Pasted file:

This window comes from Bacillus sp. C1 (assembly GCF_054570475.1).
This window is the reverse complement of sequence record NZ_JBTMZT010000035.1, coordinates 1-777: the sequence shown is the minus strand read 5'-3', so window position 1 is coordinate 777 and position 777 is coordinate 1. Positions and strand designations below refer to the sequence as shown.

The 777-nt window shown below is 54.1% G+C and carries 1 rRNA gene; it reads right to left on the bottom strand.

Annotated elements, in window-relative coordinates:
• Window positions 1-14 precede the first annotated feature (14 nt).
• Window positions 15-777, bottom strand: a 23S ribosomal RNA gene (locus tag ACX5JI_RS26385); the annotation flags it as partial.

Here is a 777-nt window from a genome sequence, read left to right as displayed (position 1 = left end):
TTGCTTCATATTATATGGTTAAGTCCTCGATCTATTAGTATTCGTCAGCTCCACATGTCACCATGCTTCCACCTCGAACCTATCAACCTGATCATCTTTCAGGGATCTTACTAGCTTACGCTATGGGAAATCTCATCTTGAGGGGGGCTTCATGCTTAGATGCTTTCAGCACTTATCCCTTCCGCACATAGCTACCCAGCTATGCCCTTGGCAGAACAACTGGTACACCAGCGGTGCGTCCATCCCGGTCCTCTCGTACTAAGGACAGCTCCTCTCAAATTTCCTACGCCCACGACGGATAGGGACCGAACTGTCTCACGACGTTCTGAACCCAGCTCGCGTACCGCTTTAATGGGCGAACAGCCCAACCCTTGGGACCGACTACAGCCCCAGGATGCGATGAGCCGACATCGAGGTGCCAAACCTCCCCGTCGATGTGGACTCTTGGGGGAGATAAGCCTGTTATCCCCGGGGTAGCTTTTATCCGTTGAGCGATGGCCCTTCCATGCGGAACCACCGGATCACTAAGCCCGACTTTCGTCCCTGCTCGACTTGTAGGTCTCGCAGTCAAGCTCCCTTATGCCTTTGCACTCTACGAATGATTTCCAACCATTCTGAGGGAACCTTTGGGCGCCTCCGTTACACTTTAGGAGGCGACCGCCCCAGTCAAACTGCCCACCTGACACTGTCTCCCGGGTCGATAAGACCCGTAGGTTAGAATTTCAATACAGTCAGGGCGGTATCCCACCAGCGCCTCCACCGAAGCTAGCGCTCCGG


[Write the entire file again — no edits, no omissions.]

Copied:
This window comes from Bacillus sp. C1 (assembly GCF_054570475.1).
This window is the reverse complement of sequence record NZ_JBTMZT010000035.1, coordinates 1-777: the sequence shown is the minus strand read 5'-3', so window position 1 is coordinate 777 and position 777 is coordinate 1. Positions and strand designations below refer to the sequence as shown.

The 777-nt window shown below is 54.1% G+C and carries 1 rRNA gene; it reads right to left on the bottom strand.

Annotated elements, in window-relative coordinates:
• Window positions 1-14 precede the first annotated feature (14 nt).
• Window positions 15-777, bottom strand: a 23S ribosomal RNA gene (locus tag ACX5JI_RS26385); the annotation flags it as partial.

Here is a 777-nt window from a genome sequence, read left to right as displayed (position 1 = left end):
TTGCTTCATATTATATGGTTAAGTCCTCGATCTATTAGTATTCGTCAGCTCCACATGTCACCATGCTTCCACCTCGAACCTATCAACCTGATCATCTTTCAGGGATCTTACTAGCTTACGCTATGGGAAATCTCATCTTGAGGGGGGCTTCATGCTTAGATGCTTTCAGCACTTATCCCTTCCGCACATAGCTACCCAGCTATGCCCTTGGCAGAACAACTGGTACACCAGCGGTGCGTCCATCCCGGTCCTCTCGTACTAAGGACAGCTCCTCTCAAATTTCCTACGCCCACGACGGATAGGGACCGAACTGTCTCACGACGTTCTGAACCCAGCTCGCGTACCGCTTTAATGGGCGAACAGCCCAACCCTTGGGACCGACTACAGCCCCAGGATGCGATGAGCCGACATCGAGGTGCCAAACCTCCCCGTCGATGTGGACTCTTGGGGGAGATAAGCCTGTTATCCCCGGGGTAGCTTTTATCCGTTGAGCGATGGCCCTTCCATGCGGAACCACCGGATCACTAAGCCCGACTTTCGTCCCTGCTCGACTTGTAGGTCTCGCAGTCAAGCTCCCTTATGCCTTTGCACTCTACGAATGATTTCCAACCATTCTGAGGGAACCTTTGGGCGCCTCCGTTACACTTTAGGAGGCGACCGCCCCAGTCAAACTGCCCACCTGACACTGTCTCCCGGGTCGATAAGACCCGTAGGTTAGAATTTCAATACAGTCAGGGCGGTATCCCACCAGCGCCTCCACCGAAGCTAGCGCTCCGG